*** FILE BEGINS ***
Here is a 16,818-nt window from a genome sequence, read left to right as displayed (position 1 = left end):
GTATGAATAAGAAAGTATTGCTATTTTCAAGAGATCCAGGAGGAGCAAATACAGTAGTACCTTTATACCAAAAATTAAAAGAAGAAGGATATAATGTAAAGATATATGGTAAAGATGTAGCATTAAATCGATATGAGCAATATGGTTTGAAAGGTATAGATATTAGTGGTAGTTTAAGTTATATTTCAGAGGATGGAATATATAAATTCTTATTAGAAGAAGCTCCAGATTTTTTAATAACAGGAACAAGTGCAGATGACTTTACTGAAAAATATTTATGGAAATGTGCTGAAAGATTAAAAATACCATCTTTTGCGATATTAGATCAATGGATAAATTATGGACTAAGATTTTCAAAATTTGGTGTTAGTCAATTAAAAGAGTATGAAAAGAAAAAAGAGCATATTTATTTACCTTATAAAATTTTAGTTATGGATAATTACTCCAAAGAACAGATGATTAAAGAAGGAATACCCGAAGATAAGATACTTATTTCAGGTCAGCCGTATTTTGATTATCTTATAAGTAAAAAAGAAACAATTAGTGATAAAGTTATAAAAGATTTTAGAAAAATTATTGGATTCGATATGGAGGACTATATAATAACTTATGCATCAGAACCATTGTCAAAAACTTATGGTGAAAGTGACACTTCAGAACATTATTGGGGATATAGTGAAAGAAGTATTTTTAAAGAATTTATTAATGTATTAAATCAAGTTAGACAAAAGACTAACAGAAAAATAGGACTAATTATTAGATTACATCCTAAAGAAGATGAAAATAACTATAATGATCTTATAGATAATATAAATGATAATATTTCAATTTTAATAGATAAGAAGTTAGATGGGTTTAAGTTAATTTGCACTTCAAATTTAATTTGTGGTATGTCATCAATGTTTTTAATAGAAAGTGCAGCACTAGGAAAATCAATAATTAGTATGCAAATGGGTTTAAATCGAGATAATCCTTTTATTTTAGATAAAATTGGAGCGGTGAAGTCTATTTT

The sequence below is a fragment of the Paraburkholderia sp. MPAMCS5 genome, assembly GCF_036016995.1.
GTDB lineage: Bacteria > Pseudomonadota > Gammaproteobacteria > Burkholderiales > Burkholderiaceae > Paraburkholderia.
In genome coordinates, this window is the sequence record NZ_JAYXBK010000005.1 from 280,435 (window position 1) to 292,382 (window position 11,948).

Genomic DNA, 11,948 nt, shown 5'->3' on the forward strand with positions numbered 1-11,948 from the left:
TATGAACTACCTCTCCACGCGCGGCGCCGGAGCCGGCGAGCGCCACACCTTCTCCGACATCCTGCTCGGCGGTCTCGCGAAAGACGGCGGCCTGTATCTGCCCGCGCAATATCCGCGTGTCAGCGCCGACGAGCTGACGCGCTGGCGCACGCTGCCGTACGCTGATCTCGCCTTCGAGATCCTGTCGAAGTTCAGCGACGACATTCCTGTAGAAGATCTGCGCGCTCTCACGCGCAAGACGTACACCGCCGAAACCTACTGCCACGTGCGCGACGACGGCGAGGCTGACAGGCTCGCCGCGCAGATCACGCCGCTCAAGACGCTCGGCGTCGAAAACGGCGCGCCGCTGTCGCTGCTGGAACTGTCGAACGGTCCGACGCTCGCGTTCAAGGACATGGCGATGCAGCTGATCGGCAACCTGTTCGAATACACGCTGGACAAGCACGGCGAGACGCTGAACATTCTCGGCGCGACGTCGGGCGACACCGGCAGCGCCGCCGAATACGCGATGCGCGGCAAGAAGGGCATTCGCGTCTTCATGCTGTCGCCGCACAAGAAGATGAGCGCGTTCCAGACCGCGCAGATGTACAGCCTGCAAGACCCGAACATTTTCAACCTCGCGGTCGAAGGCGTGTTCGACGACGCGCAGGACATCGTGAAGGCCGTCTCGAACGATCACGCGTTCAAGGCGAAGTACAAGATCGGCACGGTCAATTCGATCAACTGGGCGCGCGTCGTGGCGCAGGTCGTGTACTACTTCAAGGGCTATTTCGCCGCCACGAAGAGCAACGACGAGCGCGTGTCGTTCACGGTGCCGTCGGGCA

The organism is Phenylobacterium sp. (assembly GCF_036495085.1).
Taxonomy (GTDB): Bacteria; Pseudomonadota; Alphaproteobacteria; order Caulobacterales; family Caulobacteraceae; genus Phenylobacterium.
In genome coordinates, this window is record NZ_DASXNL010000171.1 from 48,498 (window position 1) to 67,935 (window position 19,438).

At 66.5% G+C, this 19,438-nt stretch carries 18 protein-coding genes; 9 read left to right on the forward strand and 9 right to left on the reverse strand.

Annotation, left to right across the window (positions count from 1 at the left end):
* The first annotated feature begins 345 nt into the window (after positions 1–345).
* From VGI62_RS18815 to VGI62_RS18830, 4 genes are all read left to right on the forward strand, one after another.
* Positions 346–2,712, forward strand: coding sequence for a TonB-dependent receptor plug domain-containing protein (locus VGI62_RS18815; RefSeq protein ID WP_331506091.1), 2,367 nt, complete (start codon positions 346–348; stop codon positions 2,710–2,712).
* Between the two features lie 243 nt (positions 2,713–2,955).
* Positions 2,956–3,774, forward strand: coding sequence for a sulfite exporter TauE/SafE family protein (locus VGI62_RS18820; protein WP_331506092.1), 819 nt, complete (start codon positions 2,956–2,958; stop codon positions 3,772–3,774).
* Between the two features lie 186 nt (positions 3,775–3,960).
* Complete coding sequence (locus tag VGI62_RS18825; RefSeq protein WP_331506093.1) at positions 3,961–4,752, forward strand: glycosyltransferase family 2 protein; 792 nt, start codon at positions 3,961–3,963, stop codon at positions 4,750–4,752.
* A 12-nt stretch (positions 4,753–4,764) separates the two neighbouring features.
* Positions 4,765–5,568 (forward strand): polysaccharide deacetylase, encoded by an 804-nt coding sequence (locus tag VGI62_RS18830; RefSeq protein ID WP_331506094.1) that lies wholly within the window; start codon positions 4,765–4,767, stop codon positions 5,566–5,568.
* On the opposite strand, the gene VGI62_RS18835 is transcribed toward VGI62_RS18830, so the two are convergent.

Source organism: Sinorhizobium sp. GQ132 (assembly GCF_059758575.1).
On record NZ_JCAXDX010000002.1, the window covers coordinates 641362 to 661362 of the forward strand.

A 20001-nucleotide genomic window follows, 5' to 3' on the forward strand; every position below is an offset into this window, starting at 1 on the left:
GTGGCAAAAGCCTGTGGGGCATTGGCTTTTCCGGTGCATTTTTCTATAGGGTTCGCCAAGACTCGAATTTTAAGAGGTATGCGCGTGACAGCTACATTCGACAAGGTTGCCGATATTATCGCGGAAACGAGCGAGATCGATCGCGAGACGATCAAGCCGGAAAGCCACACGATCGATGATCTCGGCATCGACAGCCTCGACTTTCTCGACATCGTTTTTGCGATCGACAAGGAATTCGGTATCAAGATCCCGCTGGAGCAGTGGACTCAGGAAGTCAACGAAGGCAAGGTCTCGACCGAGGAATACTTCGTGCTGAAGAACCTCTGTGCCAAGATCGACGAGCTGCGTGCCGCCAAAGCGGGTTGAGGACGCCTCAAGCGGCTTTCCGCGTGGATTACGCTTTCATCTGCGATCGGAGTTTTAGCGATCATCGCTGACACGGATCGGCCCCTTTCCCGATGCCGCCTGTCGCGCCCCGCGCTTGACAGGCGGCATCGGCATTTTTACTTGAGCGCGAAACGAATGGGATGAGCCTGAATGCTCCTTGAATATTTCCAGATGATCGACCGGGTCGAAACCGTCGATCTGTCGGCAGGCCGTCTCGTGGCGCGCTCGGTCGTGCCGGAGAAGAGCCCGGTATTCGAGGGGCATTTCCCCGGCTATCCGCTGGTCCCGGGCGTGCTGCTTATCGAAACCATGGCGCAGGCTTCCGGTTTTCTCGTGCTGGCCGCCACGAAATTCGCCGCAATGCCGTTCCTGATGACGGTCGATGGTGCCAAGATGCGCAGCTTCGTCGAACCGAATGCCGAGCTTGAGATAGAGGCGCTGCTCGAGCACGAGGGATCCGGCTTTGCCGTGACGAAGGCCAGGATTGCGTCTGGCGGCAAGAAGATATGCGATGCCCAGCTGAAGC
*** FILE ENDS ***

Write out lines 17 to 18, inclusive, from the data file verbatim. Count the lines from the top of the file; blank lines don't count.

* Positions 2,956–3,774, forward strand: coding sequence for a sulfite exporter TauE/SafE family protein (locus VGI62_RS18820; protein WP_331506092.1), 819 nt, complete (start codon positions 2,956–2,958; stop codon positions 3,772–3,774).
* Between the two features lie 186 nt (positions 3,775–3,960).